I think the solution is tighter integration. In other words, we can do this without making an acquisition. The term I've been using is 'merge without merging.' The Web allows you to do that, where you can get the Web systems of both organizations fairly well integrated, and you don't have to do it on exclusive basis.
The NYTimes.com website is big and fast and very well designed already, so it's probably not top of the list of candidates. But other, smaller newspapers, which find it hard to afford the enormous continuing investments that great websites need, might well be very interested in outsourcing that kind of thing to Google (GOOG), especially if Google will do it all for free, in return for being able to sell display ads on the site. If all goes according to plan, the newspaper would make more money, and the web would become a better and easier place to find news.
I think it's worth a try, to see what happens. It's certainly a better idea, from the perspective of Google's bottom line, than Google News, which might no longer officially be in beta, but so far has yet to feature a single advertisement, and which therefore provides no revenue for Google at all.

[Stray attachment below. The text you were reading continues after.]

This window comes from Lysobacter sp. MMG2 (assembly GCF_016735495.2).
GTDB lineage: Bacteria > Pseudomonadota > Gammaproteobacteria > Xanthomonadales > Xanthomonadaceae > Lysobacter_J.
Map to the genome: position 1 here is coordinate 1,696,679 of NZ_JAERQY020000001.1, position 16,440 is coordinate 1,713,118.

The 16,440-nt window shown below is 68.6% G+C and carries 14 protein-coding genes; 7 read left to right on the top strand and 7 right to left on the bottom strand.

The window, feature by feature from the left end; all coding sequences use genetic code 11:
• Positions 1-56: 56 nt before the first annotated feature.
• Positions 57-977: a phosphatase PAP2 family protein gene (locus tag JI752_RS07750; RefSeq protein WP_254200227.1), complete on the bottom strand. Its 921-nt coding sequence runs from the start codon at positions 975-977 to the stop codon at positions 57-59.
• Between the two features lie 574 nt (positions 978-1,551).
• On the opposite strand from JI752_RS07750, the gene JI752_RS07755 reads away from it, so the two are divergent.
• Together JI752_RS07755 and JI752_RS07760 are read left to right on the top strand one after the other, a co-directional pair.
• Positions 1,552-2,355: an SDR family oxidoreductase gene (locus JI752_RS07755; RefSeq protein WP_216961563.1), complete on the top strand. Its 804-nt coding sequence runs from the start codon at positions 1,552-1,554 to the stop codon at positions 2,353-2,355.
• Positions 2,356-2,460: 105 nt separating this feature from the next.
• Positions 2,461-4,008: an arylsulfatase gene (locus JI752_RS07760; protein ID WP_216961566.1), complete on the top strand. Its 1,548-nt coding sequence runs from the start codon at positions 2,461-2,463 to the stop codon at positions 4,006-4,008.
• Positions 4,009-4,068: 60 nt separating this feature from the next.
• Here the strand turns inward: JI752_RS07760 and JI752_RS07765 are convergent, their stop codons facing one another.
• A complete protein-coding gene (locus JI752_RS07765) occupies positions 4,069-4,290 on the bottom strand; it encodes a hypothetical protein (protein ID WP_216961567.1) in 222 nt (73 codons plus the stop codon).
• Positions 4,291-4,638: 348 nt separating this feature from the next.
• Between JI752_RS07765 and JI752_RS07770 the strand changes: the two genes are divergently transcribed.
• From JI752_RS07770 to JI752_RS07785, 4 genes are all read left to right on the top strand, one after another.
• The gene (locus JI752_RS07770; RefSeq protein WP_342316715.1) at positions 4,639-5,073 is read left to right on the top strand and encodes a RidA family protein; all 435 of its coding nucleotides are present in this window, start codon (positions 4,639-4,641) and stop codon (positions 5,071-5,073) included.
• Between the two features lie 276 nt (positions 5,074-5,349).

I did do a double-take, however, when I saw this exchange with Fortune's Adam Lashinsky:
AL: What about Google.org, Google's for-profit philanthropic arm, which is investing in alternative-energy startups?
ES: We didn't want to co-mingle philanthropy with business. We are in the advertising business.
Wasn't Google.org set up with the express intention of co-mingling philanthropy with business? I think I understand what Schmidt is saying here, which is that he doesn't want to co-mingle Google's philanthropic activities with the advertising business in particular, because that's the bailiwick of Google.com. I can half see that. But shouldn't Google be playing to its strengths, instead of artificially constraining its philanthropic arm?